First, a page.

Davis relies on cases where federal regulation over intrastate activity could not be justified under the commerce clause, United States v. Morrison, 529 U.S. 598, 120 S.Ct. 1740, 146 L.Ed.2d 658 (2000) (provision of the Violence Against Women Act of 1995), and Jones v. United States, 529 U.S. 848, 120 S.Ct. 1904, 146 L.Ed.2d 902 (2000) (limiting the reach of the federal arson statute).   The activities which were targeted in those cases were unlike drug manufacture and distribution, however, because they were not economic endeavors.   See Morrison, 529 U.S. at 611, 120 S.Ct. 1740 (“federal regulation of intrastate activity based upon the activity's substantial effects on interstate commerce [requires] the activity in question [to be] some sort of economic endeavor.”)   Since Congress acted within its commerce clause authority in enacting the Controlled Substances Act, there is federal jurisdiction over Davis' offenses and the district court did not err by denying the motion to dismiss.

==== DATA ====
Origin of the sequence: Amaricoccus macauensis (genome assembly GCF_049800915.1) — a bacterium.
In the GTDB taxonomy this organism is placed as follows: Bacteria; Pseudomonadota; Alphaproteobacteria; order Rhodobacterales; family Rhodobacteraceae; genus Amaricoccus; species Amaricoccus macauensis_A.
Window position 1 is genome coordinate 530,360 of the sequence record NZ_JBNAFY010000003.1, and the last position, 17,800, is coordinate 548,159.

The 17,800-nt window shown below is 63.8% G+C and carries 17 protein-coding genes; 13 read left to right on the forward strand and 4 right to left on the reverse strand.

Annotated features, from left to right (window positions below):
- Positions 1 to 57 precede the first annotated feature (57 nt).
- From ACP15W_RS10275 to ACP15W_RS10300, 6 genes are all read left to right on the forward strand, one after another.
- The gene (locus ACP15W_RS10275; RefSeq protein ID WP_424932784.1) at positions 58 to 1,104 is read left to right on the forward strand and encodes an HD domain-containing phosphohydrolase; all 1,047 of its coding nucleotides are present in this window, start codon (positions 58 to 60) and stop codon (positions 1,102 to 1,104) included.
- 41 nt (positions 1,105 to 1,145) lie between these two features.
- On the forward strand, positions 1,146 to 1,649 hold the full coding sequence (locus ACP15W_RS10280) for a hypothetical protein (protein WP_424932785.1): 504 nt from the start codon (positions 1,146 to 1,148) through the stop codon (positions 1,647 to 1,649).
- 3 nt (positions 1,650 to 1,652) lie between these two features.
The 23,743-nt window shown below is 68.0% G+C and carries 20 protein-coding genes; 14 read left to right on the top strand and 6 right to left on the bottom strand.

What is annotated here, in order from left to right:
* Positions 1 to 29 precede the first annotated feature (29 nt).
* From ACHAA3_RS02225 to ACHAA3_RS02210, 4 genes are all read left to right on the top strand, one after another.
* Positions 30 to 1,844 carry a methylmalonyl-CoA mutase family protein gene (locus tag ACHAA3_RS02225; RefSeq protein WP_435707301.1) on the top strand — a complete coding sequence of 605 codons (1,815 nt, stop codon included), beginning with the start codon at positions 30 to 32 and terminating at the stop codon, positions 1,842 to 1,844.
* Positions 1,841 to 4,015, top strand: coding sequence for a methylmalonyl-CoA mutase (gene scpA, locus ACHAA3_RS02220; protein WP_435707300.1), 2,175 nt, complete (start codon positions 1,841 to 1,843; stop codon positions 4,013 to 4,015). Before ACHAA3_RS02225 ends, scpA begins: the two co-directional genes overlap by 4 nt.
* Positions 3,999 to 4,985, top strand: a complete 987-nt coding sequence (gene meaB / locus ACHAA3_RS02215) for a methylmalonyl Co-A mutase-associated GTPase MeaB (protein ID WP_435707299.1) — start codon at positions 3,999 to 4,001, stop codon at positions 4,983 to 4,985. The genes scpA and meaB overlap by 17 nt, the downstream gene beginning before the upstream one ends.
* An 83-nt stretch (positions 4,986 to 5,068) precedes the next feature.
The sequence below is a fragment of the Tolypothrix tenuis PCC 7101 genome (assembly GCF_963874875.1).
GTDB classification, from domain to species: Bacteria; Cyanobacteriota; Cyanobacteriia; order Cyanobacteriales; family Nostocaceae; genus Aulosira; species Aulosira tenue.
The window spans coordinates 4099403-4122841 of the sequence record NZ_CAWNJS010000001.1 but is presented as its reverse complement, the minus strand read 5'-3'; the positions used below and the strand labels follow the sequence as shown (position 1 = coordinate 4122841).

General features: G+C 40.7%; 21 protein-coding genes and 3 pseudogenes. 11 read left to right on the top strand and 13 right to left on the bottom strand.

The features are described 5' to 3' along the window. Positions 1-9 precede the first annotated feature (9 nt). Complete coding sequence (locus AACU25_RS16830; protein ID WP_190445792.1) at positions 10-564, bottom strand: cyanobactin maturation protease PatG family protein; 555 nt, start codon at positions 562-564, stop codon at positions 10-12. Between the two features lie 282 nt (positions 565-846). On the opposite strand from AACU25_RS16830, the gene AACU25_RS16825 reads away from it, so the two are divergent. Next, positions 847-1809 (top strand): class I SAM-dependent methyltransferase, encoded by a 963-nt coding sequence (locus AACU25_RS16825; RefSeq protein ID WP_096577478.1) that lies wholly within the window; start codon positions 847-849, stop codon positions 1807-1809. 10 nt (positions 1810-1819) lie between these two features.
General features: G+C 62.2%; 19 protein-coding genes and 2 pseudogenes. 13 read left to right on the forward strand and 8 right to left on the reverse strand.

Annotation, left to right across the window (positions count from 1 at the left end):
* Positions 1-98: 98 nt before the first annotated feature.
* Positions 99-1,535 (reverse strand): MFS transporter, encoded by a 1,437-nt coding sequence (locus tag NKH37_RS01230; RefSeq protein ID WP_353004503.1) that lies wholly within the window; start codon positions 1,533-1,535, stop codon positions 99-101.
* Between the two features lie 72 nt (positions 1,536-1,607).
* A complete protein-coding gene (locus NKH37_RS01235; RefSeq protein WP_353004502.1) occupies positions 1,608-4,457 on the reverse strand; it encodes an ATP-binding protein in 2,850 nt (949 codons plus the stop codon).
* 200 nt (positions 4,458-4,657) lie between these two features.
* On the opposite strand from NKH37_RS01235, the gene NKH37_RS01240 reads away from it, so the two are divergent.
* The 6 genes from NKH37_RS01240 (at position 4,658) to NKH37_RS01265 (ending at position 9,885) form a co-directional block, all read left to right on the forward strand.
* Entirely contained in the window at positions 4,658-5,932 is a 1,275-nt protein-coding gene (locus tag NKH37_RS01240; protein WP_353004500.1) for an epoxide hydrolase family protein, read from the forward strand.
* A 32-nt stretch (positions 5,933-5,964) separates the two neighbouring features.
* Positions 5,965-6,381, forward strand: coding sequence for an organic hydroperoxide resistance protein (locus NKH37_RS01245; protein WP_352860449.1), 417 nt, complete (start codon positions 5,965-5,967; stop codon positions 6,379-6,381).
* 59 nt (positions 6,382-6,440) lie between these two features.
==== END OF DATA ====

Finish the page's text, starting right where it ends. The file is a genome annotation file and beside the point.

Davis also contends that his suppression motion should have been granted because the officers were not lawfully in place to see the evidence of methamphetamine manufacturing which led to the search warrant.   He argues that their intrusion onto the property and his subsequent arrest were unlawful because they did not have a reasonable belief that he lived at that location.   We review the facts supporting the denial of a motion to suppress for clear error and review legal conclusions de novo.  United States v. Boyd, 180 F.3d 967, 975 (8th Cir.1999).   Absent exigent circumstances or consent, an arrest warrant does not justify entry into a third person's home to search for the subject of the arrest warrant.  United States v. Risse, 83 F.3d 212, 215 (8th Cir.1996) (citing Steagald v. United States, 451 U.S. 204, 215-16, 101 S.Ct. 1642, 68 L.Ed.2d 38 (1981)).   A valid arrest warrant does, however, give police officers authority to enter the place where a suspect lives in order to execute the warrant.  Risse, 83 F.3d at 215 (citing Payton v. New York, 445 U.S. 573, 602-03, 100 S.Ct. 1371, 63 L.Ed.2d 639 (1980)).   Since Davis was living at the trailer property, the warrant for his arrest permitted officers to execute the warrant at that location.   Even had he not lived there, the officers would have had authority to cross the property to arrest him based on the consensual conversation with the woman at the house and the fact that they saw him standing outside of the trailer.   Based on their observation of what was in plain view, they then contacted narcotics officers who used the information to seek a search warrant.   The officers obtained and executed warrants and did not violate Davis' Fourth Amendment rights.